Heterogeneous Beliefs and the Cross-Section of Asset Returns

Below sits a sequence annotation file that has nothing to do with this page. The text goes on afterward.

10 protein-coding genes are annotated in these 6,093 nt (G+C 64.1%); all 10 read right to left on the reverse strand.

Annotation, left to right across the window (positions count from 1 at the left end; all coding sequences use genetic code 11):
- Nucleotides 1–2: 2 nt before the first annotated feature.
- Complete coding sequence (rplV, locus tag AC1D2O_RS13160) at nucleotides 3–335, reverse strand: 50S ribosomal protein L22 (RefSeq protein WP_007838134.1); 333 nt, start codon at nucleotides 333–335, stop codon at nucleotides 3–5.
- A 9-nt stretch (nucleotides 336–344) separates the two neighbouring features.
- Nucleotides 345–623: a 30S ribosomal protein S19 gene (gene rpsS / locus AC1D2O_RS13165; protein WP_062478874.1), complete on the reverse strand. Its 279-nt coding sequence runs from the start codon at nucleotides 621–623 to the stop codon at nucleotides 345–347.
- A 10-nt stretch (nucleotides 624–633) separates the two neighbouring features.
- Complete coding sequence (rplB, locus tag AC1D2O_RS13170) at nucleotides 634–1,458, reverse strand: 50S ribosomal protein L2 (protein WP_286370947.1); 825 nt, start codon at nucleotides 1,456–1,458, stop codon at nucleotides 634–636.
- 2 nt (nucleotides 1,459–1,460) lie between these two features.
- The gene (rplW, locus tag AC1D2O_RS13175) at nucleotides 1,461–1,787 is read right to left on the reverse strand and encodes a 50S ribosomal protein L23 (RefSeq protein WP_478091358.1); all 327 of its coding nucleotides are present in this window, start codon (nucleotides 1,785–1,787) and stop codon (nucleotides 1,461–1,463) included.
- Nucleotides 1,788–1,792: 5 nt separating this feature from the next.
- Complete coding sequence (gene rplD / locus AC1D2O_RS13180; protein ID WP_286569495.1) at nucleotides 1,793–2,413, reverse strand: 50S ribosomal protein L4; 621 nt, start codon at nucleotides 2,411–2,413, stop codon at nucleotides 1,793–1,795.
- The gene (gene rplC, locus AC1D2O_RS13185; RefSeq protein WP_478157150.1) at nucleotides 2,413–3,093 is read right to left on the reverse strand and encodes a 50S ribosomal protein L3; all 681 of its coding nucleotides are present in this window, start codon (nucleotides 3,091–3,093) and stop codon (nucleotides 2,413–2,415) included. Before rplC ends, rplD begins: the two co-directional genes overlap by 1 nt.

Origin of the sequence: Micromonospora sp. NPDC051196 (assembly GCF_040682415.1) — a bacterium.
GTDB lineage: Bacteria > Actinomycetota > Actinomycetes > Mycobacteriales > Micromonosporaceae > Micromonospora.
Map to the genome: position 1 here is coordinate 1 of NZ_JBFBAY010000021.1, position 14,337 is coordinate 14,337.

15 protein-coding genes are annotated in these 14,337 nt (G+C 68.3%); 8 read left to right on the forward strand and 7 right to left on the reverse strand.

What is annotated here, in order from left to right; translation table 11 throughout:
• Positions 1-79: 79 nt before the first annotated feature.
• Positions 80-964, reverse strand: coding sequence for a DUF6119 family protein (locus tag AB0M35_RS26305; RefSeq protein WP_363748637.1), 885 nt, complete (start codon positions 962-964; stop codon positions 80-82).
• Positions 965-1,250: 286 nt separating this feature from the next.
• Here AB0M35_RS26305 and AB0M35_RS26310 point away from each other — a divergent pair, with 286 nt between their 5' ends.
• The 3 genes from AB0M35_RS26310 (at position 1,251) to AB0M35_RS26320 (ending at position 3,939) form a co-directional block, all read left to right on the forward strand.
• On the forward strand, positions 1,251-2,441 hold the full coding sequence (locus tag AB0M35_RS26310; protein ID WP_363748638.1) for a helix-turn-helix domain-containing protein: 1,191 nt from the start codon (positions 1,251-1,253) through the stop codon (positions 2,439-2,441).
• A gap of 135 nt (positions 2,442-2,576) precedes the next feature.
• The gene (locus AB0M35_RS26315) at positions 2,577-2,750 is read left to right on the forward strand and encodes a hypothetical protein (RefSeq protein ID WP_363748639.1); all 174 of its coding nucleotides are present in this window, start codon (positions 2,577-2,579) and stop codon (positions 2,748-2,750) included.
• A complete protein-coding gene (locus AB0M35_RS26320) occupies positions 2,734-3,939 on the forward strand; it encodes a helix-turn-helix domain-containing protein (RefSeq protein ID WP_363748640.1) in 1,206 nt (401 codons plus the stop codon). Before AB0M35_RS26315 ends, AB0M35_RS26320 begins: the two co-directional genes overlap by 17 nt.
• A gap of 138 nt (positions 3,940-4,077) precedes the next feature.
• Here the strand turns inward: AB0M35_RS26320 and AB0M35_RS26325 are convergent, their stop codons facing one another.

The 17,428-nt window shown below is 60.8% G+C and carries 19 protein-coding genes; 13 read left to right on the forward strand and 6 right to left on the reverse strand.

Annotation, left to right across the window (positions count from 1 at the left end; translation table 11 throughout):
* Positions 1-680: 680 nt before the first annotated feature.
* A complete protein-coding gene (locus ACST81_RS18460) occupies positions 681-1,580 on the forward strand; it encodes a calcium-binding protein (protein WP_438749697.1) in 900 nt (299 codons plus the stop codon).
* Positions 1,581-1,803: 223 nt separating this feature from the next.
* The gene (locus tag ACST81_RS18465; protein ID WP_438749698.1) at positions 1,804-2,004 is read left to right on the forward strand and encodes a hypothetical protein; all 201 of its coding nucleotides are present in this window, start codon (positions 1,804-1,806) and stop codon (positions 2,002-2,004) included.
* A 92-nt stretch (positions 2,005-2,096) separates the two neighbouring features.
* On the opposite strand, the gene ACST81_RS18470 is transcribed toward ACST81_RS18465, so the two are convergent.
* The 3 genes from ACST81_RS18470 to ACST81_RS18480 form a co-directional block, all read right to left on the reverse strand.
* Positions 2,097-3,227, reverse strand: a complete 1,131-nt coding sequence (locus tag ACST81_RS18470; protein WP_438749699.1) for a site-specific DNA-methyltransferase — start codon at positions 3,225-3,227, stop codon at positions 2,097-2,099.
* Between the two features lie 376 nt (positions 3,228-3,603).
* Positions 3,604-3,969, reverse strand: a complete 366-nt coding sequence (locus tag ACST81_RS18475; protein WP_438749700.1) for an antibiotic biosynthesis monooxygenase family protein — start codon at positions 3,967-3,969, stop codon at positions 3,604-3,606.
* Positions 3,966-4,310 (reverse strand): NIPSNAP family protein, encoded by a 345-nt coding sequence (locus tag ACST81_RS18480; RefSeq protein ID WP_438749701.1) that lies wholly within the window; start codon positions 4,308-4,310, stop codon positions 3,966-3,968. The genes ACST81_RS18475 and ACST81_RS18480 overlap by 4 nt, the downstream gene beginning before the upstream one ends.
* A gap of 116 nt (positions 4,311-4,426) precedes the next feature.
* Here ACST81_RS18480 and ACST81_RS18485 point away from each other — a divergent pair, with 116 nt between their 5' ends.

When agents have irrational beliefs which are rational on average, it has been shown that the effect of their trades does not cancel out in general and can lead to time variations in market price of risk and volatility. In this paper, we follow the differences-in-opinion approach and show that the impact of unbiased disagreement on market equilibrium is much stronger in a multi-asset market than in a single-asset market, in which the impact of small disagreement may be negligible. More importantly, we show that different type of disagreement contribute significantly to explain the cross-section of expected returns, volatility and covariance between asset returns. In particular, disagreement can lead to excess volatility, a positive (negative) excess covariance when optimism/pessimism are positively (negatively) correlated between assets and the level of disagreement is negatively (positively) related to expected future returns when the relatively optimistic agent has a larger (smaller) wealth share than the pessimistic agent.
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